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Volume 26, Number 5 — May 2018

In Memoriam: Arts Community Loses a Mentor

Landon Woody is shown in 1998 doing what  he loved — painting. He died on Aug. 24.
Landon Woody is shown in 1998 doing what he loved — painting. He died on Aug. 24.

September 23, 2007

Landon Woody, age 89, passed away Friday, Aug. 24, 2007, in Valley Health Care of Chilhowie, Va. He was born in Russell County, Va. and had lived in Abingdon since 1954.

In 1981, he opened Woody's Goody's, specializing in art supplies and collectibles. He was a watercolor artist and was instrumental in organizing the Wednesday Morning Painters, a group of artists meeting weekly at The Arts Depot in Abingdon. Landon was a mentor to many, and loved by all.

Memorial contributions may be made to The Arts Depot, 314 Depot Square, Abingdon, Va. or Abingdon United Methodist Church, 101 E. Main St., Abingdon, Va.


From Bob Cassell, director of The Arts Depot, Abingdon:

Landon was an inspiration to all painters, young and old, just beginning or experienced. He always pointed out the good things they were doing in their paintings and gently offered suggestions for improving them.

Landon was never too old to learn and took workshops from other painters every year up until his death. He felt he could always learn something new, and then he took what he learned, incorporated it into his paintings, and shared what he had done with others.

Landon had a very wry sense of humor. Someone asked him one day when he was going to get a website for his shop, Woody's Goody's. With a twinkle in his eye, he pointed his cane around his shop toward the four corners near the ceiling and said that he already had four websites.

Doug Mullins, co-chair of the Virginia Highlands Festival Fine Art Committee for several years:

My wife Cecelia and I became acquainted with Landon after we accepted the chairmanship of the Festival's Fine Art Committee. D.R. Mullins [a local artist] had told me about Landon and what a wonderful guy he was. We were new to Abingdon and didn't know at the time what a knowledgeable, revered man he was in the art community of Abingdon and the surrounding area.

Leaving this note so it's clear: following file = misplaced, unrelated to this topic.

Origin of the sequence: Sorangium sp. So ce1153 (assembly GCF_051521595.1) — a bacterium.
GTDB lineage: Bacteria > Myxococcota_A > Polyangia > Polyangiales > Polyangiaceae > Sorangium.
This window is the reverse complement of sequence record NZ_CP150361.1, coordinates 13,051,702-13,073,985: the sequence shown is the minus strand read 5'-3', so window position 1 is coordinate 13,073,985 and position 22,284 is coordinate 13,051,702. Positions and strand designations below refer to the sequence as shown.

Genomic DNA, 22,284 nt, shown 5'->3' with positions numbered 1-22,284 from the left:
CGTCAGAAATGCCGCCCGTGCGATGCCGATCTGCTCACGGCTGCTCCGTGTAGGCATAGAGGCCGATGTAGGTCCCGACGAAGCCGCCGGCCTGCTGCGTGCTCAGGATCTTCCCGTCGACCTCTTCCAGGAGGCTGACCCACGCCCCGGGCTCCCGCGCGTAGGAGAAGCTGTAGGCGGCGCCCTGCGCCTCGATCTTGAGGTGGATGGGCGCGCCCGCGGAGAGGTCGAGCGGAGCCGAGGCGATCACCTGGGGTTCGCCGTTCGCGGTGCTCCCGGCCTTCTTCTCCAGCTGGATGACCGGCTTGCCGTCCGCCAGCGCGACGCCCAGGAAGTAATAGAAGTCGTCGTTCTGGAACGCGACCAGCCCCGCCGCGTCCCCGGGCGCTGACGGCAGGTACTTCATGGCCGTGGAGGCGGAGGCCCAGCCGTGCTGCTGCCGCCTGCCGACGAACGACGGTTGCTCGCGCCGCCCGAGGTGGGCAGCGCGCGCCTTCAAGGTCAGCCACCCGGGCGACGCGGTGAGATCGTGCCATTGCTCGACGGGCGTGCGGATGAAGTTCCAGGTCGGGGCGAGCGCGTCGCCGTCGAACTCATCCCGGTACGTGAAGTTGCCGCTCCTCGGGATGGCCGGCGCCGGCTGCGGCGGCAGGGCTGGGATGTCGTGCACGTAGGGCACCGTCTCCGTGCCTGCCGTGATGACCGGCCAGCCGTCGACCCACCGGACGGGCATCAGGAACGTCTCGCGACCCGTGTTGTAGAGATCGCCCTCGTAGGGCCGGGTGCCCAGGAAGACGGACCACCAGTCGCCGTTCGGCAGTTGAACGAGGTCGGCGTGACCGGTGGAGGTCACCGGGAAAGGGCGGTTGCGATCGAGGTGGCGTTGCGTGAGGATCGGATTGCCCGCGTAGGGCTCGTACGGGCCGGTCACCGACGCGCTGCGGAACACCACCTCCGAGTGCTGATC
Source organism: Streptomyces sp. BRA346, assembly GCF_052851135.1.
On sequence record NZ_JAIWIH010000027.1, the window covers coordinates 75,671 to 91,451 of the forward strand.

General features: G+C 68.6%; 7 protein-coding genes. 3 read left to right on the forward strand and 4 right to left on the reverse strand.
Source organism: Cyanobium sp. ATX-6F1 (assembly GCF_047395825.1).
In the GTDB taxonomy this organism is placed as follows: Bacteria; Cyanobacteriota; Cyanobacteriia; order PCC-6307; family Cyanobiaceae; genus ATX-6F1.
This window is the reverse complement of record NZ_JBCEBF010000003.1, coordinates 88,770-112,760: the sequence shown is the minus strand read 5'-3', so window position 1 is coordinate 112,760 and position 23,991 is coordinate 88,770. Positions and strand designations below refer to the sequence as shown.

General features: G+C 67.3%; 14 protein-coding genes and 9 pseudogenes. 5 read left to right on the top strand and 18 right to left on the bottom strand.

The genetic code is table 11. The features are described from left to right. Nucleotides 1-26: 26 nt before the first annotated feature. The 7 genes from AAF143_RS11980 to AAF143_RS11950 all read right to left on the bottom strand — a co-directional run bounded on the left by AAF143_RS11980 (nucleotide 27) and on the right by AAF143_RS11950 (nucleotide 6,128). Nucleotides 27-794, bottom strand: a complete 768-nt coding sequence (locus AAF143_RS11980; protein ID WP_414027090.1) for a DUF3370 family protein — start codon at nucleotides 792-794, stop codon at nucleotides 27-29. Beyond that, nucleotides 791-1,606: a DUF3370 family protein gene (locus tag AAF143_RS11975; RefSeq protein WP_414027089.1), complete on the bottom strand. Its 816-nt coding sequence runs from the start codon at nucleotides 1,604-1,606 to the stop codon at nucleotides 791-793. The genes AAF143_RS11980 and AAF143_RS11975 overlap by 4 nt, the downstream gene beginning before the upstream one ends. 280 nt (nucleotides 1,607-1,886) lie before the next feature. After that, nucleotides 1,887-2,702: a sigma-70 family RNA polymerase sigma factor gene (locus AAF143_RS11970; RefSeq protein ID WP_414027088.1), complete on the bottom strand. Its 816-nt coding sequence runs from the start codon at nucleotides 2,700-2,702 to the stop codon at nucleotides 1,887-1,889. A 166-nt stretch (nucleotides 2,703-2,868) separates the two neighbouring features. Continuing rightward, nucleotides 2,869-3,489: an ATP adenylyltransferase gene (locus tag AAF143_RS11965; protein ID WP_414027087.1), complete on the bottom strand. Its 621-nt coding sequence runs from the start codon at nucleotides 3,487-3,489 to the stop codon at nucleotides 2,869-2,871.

I went to Landon's art shop, introduced myself, and sought his advice on artists [whom we were considering as instructors/jurors] for our watercolor workshop and juried art show. Not only was he very helpful to me in finding guest artists, he attended every workshop we held in the four years Cecilia and I chaired the art committee. He was a talented watercolorist and a truly prolific painter. He turned out several pieces a day during the five-day Festival workshop. He sold at least one painting in each of our shows. He made materials available to all the participants who needed them and gave encouragement and advice to all. He was a low-keyed, humble man with vast knowledge of his craft and the art community.

Landon was the quintessential southern gentlemen — humble, self-effacing, and always helping young artists in their quests to become better at their craft. His impact on the art community is immeasurable. He was an admired, respected man by all who had the good fortune to know him. His passing leaves a void in the art scene of Abingdon and the general community.

When I introduced myself to Landon, he said, "oh, you're that nice man they have been telling me about." That to me, was the essence of his personality and his life. He wanted everyone he knew to feel good about themselves and their work. The words "legendary" and "iconic" truly belong in any sentence that describes Landon Woody and his impact on our lives.

A! ExtraTopics: In Memoriam